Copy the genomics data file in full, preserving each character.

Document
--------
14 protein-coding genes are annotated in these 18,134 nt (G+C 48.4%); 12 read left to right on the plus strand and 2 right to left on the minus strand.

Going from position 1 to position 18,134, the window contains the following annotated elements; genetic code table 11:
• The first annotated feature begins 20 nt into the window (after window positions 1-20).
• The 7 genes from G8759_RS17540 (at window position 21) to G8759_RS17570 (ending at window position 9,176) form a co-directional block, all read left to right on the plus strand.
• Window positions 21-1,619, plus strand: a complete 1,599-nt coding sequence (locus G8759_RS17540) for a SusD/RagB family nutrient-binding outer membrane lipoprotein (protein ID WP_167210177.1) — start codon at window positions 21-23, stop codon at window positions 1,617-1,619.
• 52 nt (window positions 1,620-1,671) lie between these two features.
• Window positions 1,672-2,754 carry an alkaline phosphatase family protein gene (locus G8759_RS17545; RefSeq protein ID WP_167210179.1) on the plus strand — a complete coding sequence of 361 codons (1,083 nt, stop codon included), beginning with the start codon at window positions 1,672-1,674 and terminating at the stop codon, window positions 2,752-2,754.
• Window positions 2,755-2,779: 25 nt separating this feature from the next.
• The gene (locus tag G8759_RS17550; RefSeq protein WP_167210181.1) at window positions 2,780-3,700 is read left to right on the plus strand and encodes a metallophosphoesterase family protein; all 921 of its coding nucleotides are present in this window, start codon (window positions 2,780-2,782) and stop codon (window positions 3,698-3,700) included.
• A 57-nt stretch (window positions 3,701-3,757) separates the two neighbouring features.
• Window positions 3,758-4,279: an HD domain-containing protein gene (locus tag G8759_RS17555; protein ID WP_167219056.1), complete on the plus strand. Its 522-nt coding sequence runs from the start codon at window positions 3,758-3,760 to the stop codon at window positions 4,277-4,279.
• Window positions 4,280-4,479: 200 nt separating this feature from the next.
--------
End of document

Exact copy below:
14 protein-coding genes are annotated in these 18,134 nt (G+C 48.4%); 12 read left to right on the plus strand and 2 right to left on the minus strand.

Going from position 1 to position 18,134, the window contains the following annotated elements; genetic code table 11:
• The first annotated feature begins 20 nt into the window (after window positions 1-20).
• The 7 genes from G8759_RS17540 (at window position 21) to G8759_RS17570 (ending at window position 9,176) form a co-directional block, all read left to right on the plus strand.
• Window positions 21-1,619, plus strand: a complete 1,599-nt coding sequence (locus G8759_RS17540) for a SusD/RagB family nutrient-binding outer membrane lipoprotein (protein ID WP_167210177.1) — start codon at window positions 21-23, stop codon at window positions 1,617-1,619.
• 52 nt (window positions 1,620-1,671) lie between these two features.
• Window positions 1,672-2,754 carry an alkaline phosphatase family protein gene (locus G8759_RS17545; RefSeq protein ID WP_167210179.1) on the plus strand — a complete coding sequence of 361 codons (1,083 nt, stop codon included), beginning with the start codon at window positions 1,672-1,674 and terminating at the stop codon, window positions 2,752-2,754.
• Window positions 2,755-2,779: 25 nt separating this feature from the next.
• The gene (locus tag G8759_RS17550; RefSeq protein WP_167210181.1) at window positions 2,780-3,700 is read left to right on the plus strand and encodes a metallophosphoesterase family protein; all 921 of its coding nucleotides are present in this window, start codon (window positions 2,780-2,782) and stop codon (window positions 3,698-3,700) included.
• A 57-nt stretch (window positions 3,701-3,757) separates the two neighbouring features.
• Window positions 3,758-4,279: an HD domain-containing protein gene (locus tag G8759_RS17555; protein ID WP_167219056.1), complete on the plus strand. Its 522-nt coding sequence runs from the start codon at window positions 3,758-3,760 to the stop codon at window positions 4,277-4,279.
• Window positions 4,280-4,479: 200 nt separating this feature from the next.